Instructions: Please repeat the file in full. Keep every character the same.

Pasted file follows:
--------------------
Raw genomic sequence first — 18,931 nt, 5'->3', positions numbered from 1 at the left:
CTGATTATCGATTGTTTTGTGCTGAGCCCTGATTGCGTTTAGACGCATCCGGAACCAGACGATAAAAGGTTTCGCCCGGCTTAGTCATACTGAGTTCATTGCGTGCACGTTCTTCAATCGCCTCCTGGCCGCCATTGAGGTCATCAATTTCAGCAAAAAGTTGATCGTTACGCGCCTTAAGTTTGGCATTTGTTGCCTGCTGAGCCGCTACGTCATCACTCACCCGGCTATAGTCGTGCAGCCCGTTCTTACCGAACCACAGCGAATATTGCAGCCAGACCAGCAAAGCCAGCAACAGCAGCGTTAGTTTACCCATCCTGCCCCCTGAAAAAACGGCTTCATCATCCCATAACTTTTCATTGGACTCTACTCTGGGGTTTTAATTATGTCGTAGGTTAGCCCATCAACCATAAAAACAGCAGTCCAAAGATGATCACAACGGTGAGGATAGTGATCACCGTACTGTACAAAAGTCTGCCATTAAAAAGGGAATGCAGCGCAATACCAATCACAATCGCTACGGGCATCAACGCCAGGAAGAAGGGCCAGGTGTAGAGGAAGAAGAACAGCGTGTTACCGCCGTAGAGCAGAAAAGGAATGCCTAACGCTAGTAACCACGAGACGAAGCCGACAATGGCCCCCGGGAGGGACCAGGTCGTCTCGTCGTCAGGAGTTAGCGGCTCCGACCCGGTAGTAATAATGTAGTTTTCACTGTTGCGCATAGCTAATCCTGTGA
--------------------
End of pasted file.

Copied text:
Raw genomic sequence first — 18,931 nt, 5'->3', positions numbered from 1 at the left:
CTGATTATCGATTGTTTTGTGCTGAGCCCTGATTGCGTTTAGACGCATCCGGAACCAGACGATAAAAGGTTTCGCCCGGCTTAGTCATACTGAGTTCATTGCGTGCACGTTCTTCAATCGCCTCCTGGCCGCCATTGAGGTCATCAATTTCAGCAAAAAGTTGATCGTTACGCGCCTTAAGTTTGGCATTTGTTGCCTGCTGAGCCGCTACGTCATCACTCACCCGGCTATAGTCGTGCAGCCCGTTCTTACCGAACCACAGCGAATATTGCAGCCAGACCAGCAAAGCCAGCAACAGCAGCGTTAGTTTACCCATCCTGCCCCCTGAAAAAACGGCTTCATCATCCCATAACTTTTCATTGGACTCTACTCTGGGGTTTTAATTATGTCGTAGGTTAGCCCATCAACCATAAAAACAGCAGTCCAAAGATGATCACAACGGTGAGGATAGTGATCACCGTACTGTACAAAAGTCTGCCATTAAAAAGGGAATGCAGCGCAATACCAATCACAATCGCTACGGGCATCAACGCCAGGAAGAAGGGCCAGGTGTAGAGGAAGAAGAACAGCGTGTTACCGCCGTAGAGCAGAAAAGGAATGCCTAACGCTAGTAACCACGAGACGAAGCCGACAATGGCCCCCGGGAGGGACCAGGTCGTCTCGTCGTCAGGAGTTAGCGGCTCCGACCCGGTAGTAATAATGTAGTTTTCACTGTTGCGCATAGCTAATCCTGTGA